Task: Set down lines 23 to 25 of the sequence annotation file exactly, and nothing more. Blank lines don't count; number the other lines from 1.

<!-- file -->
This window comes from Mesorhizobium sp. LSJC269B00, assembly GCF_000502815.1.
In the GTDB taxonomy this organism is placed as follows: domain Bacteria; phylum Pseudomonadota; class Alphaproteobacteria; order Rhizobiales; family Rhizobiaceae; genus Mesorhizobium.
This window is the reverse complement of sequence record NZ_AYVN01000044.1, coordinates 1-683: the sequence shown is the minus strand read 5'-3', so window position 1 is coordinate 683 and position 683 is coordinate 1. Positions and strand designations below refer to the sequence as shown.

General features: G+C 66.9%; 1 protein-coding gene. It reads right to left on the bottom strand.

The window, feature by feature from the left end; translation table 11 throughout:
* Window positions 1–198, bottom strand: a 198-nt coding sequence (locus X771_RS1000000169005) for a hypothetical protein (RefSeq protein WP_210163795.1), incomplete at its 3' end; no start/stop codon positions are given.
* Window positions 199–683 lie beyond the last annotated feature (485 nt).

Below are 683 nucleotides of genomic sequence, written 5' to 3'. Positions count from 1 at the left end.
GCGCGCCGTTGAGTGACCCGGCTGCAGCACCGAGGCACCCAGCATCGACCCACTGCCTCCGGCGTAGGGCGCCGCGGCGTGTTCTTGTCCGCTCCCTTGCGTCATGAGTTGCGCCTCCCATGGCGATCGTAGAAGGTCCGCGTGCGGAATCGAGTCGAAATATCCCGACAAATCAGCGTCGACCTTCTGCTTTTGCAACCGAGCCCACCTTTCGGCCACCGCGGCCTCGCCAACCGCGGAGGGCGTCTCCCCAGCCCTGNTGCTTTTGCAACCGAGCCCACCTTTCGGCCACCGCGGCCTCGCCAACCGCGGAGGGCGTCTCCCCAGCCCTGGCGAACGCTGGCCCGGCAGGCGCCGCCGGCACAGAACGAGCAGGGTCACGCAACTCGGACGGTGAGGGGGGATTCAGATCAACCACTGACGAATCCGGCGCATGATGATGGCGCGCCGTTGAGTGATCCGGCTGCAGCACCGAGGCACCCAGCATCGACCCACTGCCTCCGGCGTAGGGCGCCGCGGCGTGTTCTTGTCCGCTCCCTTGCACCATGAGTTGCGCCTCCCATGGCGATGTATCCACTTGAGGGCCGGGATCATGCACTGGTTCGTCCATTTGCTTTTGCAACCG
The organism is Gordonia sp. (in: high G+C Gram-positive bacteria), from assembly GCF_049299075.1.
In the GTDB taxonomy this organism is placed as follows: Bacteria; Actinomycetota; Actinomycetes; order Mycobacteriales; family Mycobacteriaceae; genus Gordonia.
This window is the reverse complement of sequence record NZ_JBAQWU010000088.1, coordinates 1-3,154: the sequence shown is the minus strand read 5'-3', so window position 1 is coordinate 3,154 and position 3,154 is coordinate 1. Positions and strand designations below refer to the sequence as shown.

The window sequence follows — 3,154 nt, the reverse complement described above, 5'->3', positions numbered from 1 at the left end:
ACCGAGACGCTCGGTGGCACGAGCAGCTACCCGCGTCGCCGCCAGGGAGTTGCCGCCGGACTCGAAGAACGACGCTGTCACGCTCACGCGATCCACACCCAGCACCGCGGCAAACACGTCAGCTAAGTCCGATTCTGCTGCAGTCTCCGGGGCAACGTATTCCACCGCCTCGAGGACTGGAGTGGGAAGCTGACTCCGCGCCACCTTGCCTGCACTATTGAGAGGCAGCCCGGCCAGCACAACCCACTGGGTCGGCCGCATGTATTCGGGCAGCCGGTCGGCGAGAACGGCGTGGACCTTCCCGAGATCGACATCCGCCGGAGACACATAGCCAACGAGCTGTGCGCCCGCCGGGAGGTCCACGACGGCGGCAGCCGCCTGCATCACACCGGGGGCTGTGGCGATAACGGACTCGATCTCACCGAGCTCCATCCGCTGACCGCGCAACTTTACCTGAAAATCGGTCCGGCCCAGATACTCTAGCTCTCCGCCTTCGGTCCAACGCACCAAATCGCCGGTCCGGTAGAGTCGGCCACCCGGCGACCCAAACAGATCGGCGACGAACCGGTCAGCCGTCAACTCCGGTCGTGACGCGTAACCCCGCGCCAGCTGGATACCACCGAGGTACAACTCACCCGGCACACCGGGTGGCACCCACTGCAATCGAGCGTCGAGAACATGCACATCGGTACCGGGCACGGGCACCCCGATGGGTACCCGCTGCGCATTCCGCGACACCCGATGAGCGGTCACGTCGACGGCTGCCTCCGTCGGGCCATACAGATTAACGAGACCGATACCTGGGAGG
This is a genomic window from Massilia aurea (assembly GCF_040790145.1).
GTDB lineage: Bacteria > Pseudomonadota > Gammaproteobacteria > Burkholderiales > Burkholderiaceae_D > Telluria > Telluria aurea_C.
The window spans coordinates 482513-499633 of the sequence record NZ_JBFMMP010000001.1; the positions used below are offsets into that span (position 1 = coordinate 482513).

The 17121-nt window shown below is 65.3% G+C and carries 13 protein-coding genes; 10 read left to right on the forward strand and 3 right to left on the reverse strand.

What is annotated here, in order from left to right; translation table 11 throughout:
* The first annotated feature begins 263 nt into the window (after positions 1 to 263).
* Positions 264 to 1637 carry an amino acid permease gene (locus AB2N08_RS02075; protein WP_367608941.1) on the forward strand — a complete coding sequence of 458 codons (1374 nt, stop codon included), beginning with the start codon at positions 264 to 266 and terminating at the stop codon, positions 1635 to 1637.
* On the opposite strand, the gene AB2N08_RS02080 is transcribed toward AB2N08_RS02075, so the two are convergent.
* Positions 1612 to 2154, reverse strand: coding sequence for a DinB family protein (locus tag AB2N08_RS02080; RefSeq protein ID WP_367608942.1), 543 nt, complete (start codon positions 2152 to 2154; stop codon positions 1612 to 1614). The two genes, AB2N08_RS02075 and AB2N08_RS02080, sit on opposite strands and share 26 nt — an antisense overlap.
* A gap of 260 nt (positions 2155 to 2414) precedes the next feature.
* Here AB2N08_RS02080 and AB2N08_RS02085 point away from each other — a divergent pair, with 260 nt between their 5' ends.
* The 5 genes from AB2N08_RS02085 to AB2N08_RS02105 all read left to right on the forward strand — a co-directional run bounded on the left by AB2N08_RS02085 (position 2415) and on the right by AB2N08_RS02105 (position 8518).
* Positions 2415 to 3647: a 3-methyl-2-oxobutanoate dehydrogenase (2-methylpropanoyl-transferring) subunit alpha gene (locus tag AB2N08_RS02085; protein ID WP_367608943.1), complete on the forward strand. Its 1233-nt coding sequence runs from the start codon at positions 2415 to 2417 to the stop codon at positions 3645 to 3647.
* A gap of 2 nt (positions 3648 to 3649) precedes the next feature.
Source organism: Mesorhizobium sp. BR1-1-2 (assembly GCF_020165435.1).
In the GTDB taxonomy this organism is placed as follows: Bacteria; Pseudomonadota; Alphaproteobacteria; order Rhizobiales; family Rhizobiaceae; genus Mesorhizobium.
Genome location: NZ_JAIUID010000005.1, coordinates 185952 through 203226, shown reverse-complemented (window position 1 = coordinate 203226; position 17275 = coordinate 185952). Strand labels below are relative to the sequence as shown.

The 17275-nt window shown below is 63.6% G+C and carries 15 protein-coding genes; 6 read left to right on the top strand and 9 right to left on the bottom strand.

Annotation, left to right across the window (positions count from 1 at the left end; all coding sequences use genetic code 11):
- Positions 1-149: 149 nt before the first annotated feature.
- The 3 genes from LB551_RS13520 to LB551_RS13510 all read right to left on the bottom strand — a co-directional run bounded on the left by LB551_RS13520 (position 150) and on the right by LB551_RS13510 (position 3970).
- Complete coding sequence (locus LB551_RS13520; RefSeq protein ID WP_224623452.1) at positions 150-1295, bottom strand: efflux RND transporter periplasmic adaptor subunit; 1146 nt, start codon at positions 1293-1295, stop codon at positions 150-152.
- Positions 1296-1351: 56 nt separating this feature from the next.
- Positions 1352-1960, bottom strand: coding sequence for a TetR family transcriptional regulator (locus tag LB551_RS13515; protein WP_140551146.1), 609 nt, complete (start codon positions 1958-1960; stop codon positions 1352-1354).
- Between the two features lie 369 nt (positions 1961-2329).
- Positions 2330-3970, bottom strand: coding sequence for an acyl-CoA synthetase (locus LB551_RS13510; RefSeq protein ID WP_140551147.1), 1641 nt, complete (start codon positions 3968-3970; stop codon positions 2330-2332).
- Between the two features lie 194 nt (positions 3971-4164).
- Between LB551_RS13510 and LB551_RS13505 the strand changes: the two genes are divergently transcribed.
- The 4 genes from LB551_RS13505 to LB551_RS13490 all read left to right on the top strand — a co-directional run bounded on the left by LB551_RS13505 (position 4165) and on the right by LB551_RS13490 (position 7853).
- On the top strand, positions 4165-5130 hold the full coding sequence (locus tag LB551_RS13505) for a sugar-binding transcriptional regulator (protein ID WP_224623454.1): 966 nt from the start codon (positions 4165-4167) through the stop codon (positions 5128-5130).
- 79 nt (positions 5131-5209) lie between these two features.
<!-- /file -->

* Positions 1612 to 2154, reverse strand: coding sequence for a DinB family protein (locus tag AB2N08_RS02080; RefSeq protein ID WP_367608942.1), 543 nt, complete (start codon positions 2152 to 2154; stop codon positions 1612 to 1614). The two genes, AB2N08_RS02075 and AB2N08_RS02080, sit on opposite strands and share 26 nt — an antisense overlap.
* A gap of 260 nt (positions 2155 to 2414) precedes the next feature.
* Here AB2N08_RS02080 and AB2N08_RS02085 point away from each other — a divergent pair, with 260 nt between their 5' ends.